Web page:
The Most Up-To-Date Research In ADHD

Medically reviewed by Paige Henry, LMSW, J.D.
Updated April 12, 2024by BetterHelp Editorial Team

Attention deficit hyperactivity disorder (ADHD) is by no means a new mental health disorder. That being said, there is still so much we can learn about this complex disorder, how it affects adults with ADHD and school age children, and what kind of treatments, such as ADHD medications and behavioral therapy, can be effective in reducing symptoms.

Every day, research studies, including clinical trials, are conducted to determine the factors influencing ADHD and its link to other conditions. Organizations like the CDC (Centers for Disease Control and Prevention) offer resources and information on their website to help families, patients, and the general population stay informed. Keeping up with the latest research can help us all learn and grow, whether you are diagnosed with ADHD or not.

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What is ADHD?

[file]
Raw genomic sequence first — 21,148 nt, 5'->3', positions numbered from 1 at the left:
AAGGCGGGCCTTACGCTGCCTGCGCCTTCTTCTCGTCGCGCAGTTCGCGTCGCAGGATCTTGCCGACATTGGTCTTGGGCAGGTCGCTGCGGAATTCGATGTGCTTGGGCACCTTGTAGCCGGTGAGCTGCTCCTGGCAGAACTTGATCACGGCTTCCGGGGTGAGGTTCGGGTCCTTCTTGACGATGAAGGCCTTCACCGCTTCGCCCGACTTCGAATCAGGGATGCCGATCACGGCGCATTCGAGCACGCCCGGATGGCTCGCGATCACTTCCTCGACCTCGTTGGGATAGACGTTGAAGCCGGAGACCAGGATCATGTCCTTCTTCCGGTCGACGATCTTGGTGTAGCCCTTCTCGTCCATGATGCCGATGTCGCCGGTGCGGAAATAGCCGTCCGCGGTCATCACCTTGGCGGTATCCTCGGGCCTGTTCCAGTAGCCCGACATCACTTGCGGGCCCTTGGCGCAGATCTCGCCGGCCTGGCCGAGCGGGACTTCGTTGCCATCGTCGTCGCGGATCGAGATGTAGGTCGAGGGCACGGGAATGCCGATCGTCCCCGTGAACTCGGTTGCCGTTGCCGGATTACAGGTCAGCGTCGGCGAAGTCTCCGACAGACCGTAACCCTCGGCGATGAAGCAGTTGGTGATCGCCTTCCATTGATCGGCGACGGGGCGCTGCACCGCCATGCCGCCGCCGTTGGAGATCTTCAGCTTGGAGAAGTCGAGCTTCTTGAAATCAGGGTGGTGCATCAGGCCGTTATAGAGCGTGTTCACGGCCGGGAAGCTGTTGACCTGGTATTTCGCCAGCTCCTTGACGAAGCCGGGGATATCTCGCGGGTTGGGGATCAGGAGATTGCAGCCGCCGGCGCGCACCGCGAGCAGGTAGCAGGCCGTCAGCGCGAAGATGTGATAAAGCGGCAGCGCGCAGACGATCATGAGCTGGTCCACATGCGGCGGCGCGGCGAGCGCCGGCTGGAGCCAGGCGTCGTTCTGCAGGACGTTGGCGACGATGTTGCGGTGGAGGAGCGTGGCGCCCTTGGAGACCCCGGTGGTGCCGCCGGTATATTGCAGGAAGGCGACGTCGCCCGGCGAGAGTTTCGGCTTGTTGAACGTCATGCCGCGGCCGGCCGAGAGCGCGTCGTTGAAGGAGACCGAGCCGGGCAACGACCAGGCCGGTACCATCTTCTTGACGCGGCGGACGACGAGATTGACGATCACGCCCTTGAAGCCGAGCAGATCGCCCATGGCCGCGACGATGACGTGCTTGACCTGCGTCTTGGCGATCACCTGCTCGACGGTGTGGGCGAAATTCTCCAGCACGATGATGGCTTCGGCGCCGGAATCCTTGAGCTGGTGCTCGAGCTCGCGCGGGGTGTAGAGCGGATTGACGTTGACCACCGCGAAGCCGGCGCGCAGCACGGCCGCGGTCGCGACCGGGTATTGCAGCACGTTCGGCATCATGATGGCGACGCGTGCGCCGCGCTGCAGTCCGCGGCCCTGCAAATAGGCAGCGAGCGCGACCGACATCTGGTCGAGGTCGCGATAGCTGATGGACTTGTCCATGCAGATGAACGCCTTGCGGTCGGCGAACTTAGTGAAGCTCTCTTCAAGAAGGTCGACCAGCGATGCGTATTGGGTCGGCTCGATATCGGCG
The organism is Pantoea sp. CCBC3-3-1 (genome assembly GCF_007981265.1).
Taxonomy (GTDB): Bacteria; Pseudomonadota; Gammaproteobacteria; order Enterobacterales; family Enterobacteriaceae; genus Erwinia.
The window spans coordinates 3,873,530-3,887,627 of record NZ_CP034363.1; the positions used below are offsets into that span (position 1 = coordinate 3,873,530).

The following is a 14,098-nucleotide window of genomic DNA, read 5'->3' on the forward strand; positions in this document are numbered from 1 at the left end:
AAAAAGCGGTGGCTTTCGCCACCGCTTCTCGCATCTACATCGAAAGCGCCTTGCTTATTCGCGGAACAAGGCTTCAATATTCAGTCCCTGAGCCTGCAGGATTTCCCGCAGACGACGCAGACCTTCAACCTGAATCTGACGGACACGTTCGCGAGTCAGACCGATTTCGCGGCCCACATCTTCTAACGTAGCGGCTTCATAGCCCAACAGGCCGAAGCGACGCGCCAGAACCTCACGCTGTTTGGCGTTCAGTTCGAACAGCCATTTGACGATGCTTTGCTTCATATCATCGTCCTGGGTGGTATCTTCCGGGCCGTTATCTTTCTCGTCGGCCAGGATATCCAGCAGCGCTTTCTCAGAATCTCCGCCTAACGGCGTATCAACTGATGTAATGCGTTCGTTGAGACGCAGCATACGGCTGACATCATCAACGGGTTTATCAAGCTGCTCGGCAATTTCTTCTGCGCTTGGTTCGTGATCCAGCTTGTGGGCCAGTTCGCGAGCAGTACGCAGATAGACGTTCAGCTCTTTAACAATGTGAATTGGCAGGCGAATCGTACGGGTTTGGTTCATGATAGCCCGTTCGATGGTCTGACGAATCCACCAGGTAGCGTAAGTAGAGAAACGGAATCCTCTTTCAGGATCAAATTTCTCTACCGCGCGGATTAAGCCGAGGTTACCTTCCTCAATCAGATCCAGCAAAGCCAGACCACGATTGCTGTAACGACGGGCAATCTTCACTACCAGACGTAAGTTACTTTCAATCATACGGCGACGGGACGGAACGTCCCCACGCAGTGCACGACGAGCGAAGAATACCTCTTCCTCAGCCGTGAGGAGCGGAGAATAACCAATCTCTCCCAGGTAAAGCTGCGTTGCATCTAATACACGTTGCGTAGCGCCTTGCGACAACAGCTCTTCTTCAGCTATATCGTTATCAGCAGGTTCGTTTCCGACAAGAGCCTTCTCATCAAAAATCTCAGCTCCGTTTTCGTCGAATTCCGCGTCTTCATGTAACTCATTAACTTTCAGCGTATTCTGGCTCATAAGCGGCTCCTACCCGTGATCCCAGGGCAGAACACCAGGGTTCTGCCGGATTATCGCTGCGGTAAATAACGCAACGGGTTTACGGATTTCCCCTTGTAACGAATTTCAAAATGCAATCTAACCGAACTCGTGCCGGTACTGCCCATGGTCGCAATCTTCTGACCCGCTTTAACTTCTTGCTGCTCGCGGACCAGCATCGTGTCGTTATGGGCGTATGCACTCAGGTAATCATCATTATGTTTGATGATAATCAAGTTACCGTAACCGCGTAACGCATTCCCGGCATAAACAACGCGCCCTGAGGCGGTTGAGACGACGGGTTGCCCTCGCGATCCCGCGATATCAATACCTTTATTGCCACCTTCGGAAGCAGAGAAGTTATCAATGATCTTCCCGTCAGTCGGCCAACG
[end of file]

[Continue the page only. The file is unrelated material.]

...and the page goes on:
According to ADHD statistics, the acronym ADHD stands for attention-deficit hyperactivity disorder. You may have heard of ADD, which used to be a classification differentiating the two on the basis of hyperactivity. In the newest edition of the Diagnostic and Statistical Manual of Mental Disorders (DSM-5), however, the diagnosis of ADHD was updated to include different presentations of the disorder (inattentive and impulsive), rendering the label ADD as obsolete and no longer needed.
ADHD may often be thought of as a disorder only experienced by children. However, symptoms of ADHD can continue into adulthood and some people with ADHD aren’t diagnosed until the individual is over 18.
In the US, over 5 million children are diagnosed with ADHD each year, and of those 5 million, 15-65% of them continue to experience the symptoms into adulthood.

Statistically, there are also many undiagnosed cases of ADHD due to its difficulty to accurately diagnose, as there is symptom overlap with many other mental health disorders.

ADHD can present itself differently on a person-to-person basis. Some individuals with ADHD might experience inattentiveness and lack of focus more than restlessness and other individuals might constantly be fidgety or hyper-fixate on activities. The important thing to keep in mind is that no matter how an individual experiences their ADHD, it is just as valid as other people’s experiences.

Now that you know a little more about ADHD as a whole, let’s learn about the updates in the current understanding of this disorder.